Seat’s decision to let the public choose the name of its new seven-seat SUV could be deemed either commercial suicide or a masterstroke in social engagement.
Granted, the likelihood of Seat ending up with ‘Cupra McCupraface’ was nil; the Spanish car maker carefully corralled proposals from the public through a selection process that culminated with a vote for four possibles: Alboran, Aranda, Avila and Tarraco. Nevertheless, the naming exercise is a break from convention, something that is increasingly important when it comes to dreaming up new model names.
When a car company needs a name, it will often call on a branding expert such as Robert Pyrah, head of strategy at creative agency Brandwidth. While it might seem curious that a car firm would invite an outside party to christen its multimillion-pound baby, it is a legally complex and potentially fraught process that’s best handled by specialists.
“There’s a whole set of strategic considerations that come in,” says Pyrah. “A model name needs to appeal to the market space, to capture the essence of what the car is trying to do, but at the same time it must sit within the manufacturer’s corporate portfolio and perhaps a set of car naming conventions as well. And the other element is trademarking – is the name actually available?”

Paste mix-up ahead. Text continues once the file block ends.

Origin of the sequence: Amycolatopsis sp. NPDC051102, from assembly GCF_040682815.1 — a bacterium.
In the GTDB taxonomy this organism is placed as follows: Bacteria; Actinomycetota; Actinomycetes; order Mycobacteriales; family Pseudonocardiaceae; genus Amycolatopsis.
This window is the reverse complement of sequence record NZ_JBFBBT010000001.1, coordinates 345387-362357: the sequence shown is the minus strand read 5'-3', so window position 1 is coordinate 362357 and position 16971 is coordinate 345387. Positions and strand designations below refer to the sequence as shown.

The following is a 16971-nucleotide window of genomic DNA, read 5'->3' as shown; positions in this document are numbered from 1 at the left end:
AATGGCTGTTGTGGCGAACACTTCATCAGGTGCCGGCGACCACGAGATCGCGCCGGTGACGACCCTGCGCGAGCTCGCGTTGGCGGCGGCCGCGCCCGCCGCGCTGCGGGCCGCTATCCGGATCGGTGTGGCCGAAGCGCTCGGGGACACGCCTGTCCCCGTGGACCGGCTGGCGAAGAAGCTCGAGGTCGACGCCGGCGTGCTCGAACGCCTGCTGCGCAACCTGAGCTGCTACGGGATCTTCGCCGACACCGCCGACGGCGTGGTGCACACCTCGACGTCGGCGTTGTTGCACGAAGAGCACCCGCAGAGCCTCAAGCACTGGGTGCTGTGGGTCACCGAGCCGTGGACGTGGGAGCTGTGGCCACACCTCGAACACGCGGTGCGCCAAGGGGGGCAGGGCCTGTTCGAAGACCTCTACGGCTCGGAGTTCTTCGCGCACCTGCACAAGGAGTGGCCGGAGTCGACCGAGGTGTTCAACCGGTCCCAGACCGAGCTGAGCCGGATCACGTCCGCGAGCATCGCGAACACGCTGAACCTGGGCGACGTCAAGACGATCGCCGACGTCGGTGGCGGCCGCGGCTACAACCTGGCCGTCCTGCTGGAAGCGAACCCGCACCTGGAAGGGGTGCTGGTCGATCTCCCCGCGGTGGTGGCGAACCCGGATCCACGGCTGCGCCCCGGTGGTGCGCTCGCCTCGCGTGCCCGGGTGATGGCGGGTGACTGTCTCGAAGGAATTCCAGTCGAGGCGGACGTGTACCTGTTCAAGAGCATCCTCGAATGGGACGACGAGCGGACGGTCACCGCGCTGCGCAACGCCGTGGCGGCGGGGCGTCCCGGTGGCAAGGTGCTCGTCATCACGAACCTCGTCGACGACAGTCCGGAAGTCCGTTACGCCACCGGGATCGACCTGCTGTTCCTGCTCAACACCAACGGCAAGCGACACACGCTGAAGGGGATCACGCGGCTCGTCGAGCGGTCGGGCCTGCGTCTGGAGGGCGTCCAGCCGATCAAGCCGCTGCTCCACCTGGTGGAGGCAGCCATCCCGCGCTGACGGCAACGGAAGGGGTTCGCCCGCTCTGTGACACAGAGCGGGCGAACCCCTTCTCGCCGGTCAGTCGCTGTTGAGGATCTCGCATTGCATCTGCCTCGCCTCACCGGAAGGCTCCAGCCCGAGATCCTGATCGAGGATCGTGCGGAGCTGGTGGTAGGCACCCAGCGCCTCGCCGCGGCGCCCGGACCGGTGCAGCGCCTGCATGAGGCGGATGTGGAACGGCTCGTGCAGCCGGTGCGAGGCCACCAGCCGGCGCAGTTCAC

Traditionally, most manufacturers would favour consistency of naming. For example, Volkswagen would often name models after winds (Volkswagen Scirocco, Volkswagen Passat, Volkswagen Jetta), or Lamborghini would use the name of bulls. “There are historical heartlands where brands have tried to have product families, but they then try to stretch their portfolios,” says Pyrah. “Ford for years went with names beginning with F – Focus, Fusion, Ford Fiesta – but then it has things like the Ford Kuga and Ford C-Max. Ford is trying to say: ‘Look, our core products are over here – these reliable-sounding, real words starting with F – and out here is a different name to signal a different kind of product’.”